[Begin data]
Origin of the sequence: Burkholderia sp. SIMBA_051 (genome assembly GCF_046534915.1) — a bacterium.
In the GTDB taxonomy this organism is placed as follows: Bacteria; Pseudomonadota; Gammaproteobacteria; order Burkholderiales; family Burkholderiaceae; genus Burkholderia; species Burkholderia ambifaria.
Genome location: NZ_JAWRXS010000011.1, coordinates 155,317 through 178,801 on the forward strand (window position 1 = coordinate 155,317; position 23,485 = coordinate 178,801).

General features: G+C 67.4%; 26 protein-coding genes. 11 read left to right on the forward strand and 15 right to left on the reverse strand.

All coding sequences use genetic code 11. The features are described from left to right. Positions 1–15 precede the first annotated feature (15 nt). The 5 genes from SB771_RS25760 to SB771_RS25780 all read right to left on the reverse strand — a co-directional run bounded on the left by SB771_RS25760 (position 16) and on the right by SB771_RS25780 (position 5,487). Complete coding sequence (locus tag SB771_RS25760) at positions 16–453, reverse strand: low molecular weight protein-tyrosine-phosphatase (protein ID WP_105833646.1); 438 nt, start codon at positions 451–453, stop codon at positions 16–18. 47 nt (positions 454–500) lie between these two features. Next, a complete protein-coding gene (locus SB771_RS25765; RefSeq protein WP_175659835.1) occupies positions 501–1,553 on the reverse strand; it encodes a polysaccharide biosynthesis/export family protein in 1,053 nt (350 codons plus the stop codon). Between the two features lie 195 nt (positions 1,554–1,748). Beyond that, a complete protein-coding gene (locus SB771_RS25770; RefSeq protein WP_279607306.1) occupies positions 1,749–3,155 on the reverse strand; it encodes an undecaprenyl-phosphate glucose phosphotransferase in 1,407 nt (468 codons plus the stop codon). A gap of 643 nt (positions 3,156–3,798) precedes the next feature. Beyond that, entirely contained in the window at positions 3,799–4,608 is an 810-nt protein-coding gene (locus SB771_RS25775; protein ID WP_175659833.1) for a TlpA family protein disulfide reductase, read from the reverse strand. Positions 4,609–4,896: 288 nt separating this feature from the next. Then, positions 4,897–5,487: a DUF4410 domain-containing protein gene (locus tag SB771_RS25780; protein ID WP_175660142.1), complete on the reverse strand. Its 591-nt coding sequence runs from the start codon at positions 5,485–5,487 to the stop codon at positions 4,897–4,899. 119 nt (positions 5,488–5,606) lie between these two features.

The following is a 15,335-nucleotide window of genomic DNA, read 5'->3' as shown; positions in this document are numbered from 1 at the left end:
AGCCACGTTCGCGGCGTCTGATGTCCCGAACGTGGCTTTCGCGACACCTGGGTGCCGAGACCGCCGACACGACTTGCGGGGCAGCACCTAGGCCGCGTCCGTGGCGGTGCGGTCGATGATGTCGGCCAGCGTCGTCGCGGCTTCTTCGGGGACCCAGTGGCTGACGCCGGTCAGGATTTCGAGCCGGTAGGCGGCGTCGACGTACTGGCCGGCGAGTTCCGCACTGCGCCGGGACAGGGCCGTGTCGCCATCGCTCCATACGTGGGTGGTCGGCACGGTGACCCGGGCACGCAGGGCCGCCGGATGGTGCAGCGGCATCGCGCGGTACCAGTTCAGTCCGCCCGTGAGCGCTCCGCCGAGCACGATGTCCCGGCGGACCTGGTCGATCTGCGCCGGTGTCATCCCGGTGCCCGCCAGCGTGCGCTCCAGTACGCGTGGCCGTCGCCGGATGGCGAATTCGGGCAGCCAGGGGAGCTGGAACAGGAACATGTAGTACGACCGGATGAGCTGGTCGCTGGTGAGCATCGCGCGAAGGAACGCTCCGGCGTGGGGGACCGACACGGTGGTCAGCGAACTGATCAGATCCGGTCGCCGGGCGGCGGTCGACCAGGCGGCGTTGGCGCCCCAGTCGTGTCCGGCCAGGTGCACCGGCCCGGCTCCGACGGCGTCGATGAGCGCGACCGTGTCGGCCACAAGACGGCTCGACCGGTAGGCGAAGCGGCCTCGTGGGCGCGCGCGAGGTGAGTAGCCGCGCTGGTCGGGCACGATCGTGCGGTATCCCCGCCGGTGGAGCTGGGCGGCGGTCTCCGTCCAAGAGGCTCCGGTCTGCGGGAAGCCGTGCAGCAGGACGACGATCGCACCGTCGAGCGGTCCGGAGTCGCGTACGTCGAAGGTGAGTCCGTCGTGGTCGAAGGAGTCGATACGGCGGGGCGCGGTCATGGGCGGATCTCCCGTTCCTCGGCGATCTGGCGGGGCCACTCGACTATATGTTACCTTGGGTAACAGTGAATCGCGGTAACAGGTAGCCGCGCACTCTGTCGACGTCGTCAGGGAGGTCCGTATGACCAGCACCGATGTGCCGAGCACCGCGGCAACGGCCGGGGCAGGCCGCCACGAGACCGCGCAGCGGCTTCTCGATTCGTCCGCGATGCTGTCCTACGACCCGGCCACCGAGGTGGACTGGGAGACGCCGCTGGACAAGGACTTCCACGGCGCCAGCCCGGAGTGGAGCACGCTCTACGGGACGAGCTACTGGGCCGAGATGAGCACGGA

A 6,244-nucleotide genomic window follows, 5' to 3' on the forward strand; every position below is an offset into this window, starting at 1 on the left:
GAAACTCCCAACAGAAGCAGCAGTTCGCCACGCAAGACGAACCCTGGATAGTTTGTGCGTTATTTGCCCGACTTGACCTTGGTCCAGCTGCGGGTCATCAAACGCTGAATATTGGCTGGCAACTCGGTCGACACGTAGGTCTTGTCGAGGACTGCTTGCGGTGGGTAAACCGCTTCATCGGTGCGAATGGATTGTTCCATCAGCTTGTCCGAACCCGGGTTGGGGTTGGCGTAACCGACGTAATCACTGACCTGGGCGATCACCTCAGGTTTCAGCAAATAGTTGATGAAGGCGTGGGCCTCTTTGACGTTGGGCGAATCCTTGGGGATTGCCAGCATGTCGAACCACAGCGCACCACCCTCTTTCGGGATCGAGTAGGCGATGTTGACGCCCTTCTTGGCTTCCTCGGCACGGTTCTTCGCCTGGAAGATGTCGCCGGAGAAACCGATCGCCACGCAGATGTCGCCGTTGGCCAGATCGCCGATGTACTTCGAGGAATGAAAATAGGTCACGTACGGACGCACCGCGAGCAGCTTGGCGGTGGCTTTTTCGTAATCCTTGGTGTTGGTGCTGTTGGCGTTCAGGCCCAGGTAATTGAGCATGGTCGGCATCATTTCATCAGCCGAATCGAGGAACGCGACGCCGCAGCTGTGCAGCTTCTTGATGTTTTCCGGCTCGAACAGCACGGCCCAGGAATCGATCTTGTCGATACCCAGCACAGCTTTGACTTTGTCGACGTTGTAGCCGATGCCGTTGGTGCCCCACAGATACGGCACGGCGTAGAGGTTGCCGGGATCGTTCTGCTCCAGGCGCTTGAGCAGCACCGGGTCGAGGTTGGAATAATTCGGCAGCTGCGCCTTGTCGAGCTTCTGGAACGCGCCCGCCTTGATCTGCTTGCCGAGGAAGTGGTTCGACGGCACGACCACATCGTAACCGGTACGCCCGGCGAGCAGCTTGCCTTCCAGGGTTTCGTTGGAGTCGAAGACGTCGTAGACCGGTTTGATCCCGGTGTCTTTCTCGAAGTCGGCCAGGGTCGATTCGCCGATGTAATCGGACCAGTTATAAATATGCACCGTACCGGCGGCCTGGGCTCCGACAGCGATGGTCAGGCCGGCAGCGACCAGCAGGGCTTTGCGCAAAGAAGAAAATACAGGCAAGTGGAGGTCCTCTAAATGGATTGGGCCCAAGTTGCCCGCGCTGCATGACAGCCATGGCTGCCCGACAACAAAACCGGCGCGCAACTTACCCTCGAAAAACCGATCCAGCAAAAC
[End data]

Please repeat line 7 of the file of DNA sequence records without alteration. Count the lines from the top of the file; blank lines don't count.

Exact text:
AGCCACGTTCGCGGCGTCTGATGTCCCGAACGTGGCTTTCGCGACACCTGGGTGCCGAGACCGCCGACACGACTTGCGGGGCAGCACCTAGGCCGCGTCCGTGGCGGTGCGGTCGATGATGTCGGCCAGCGTCGTCGCGGCTTCTTCGGGGACCCAGTGGCTGACGCCGGTCAGGATTTCGAGCCGGTAGGCGGCGTCGACGTACTGGCCGGCGAGTTCCGCACTGCGCCGGGACAGGGCCGTGTCGCCATCGCTCCATACGTGGGTGGTCGGCACGGTGACCCGGGCACGCAGGGCCGCCGGATGGTGCAGCGGCATCGCGCGGTACCAGTTCAGTCCGCCCGTGAGCGCTCCGCCGAGCACGATGTCCCGGCGGACCTGGTCGATCTGCGCCGGTGTCATCCCGGTGCCCGCCAGCGTGCGCTCCAGTACGCGTGGCCGTCGCCGGATGGCGAATTCGGGCAGCCAGGGGAGCTGGAACAGGAACATGTAGTACGACCGGATGAGCTGGTCGCTGGTGAGCATCGCGCGAAGGAACGCTCCGGCGTGGGGGACCGACACGGTGGTCAGCGAACTGATCAGATCCGGTCGCCGGGCGGCGGTCGACCAGGCGGCGTTGGCGCCCCAGTCGTGTCCGGCCAGGTGCACCGGCCCGGCTCCGACGGCGTCGATGAGCGCGACCGTGTCGGCCACAAGACGGCTCGACCGGTAGGCGAAGCGGCCTCGTGGGCGCGCGCGAGGTGAGTAGCCGCGCTGGTCGGGCACGATCGTGCGGTATCCCCGCCGGTGGAGCTGGGCGGCGGTCTCCGTCCAAGAGGCTCCGGTCTGCGGGAAGCCGTGCAGCAGGACGACGATCGCACCGTCGAGCGGTCCGGAGTCGCGTACGTCGAAGGTGAGTCCGTCGTGGTCGAAGGAGTCGATACGGCGGGGCGCGGTCATGGGCGGATCTCCCGTTCCTCGGCGATCTGGCGGGGCCACTCGACTATATGTTACCTTGGGTAACAGTGAATCGCGGTAACAGGTAGCCGCGCACTCTGTCGACGTCGTCAGGGAGGTCCGTATGACCAGCACCGATGTGCCGAGCACCGCGGCAACGGCCGGGGCAGGCCGCCACGAGACCGCGCAGCGGCTTCTCGATTCGTCCGCGATGCTGTCCTACGACCCGGCCACCGAGGTGGACTGGGAGACGCCGCTGGACAAGGACTTCCACGGCGCCAGCCCGGAGTGGAGCACGCTCTACGGGACGAGCTACTGGGCCGAGATGAGCACGGA